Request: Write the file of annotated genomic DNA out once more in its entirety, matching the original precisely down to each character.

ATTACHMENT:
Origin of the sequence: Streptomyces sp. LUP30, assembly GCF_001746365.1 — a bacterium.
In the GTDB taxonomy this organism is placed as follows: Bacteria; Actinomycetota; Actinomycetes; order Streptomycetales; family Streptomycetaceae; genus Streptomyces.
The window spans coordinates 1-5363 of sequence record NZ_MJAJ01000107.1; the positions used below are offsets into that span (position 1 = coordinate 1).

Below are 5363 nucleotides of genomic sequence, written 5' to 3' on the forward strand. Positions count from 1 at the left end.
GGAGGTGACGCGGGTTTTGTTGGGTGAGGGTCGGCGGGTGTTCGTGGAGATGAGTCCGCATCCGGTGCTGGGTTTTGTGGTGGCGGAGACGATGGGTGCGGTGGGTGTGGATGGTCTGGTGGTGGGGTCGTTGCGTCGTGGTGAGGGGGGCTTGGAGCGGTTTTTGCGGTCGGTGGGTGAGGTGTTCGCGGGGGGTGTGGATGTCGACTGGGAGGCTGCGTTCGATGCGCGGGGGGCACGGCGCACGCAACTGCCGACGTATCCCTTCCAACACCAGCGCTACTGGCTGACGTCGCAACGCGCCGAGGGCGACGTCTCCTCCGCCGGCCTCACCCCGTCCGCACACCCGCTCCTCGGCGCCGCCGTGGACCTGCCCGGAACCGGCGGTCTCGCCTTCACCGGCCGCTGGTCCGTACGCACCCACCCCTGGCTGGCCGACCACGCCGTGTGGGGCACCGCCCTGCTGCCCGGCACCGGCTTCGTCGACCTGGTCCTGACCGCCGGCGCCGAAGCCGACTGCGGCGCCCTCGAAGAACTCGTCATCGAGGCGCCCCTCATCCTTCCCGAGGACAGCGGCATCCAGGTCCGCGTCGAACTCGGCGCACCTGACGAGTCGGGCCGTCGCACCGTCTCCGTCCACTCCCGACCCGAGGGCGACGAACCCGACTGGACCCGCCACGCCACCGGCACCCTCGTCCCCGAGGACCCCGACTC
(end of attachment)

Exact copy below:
Origin of the sequence: Streptomyces sp. LUP30, assembly GCF_001746365.1 — a bacterium.
In the GTDB taxonomy this organism is placed as follows: Bacteria; Actinomycetota; Actinomycetes; order Streptomycetales; family Streptomycetaceae; genus Streptomyces.
The window spans coordinates 1-5363 of sequence record NZ_MJAJ01000107.1; the positions used below are offsets into that span (position 1 = coordinate 1).

Below are 5363 nucleotides of genomic sequence, written 5' to 3' on the forward strand. Positions count from 1 at the left end.
GGAGGTGACGCGGGTTTTGTTGGGTGAGGGTCGGCGGGTGTTCGTGGAGATGAGTCCGCATCCGGTGCTGGGTTTTGTGGTGGCGGAGACGATGGGTGCGGTGGGTGTGGATGGTCTGGTGGTGGGGTCGTTGCGTCGTGGTGAGGGGGGCTTGGAGCGGTTTTTGCGGTCGGTGGGTGAGGTGTTCGCGGGGGGTGTGGATGTCGACTGGGAGGCTGCGTTCGATGCGCGGGGGGCACGGCGCACGCAACTGCCGACGTATCCCTTCCAACACCAGCGCTACTGGCTGACGTCGCAACGCGCCGAGGGCGACGTCTCCTCCGCCGGCCTCACCCCGTCCGCACACCCGCTCCTCGGCGCCGCCGTGGACCTGCCCGGAACCGGCGGTCTCGCCTTCACCGGCCGCTGGTCCGTACGCACCCACCCCTGGCTGGCCGACCACGCCGTGTGGGGCACCGCCCTGCTGCCCGGCACCGGCTTCGTCGACCTGGTCCTGACCGCCGGCGCCGAAGCCGACTGCGGCGCCCTCGAAGAACTCGTCATCGAGGCGCCCCTCATCCTTCCCGAGGACAGCGGCATCCAGGTCCGCGTCGAACTCGGCGCACCTGACGAGTCGGGCCGTCGCACCGTCTCCGTCCACTCCCGACCCGAGGGCGACGAACCCGACTGGACCCGCCACGCCACCGGCACCCTCGTCCCCGAGGACCCCGACTC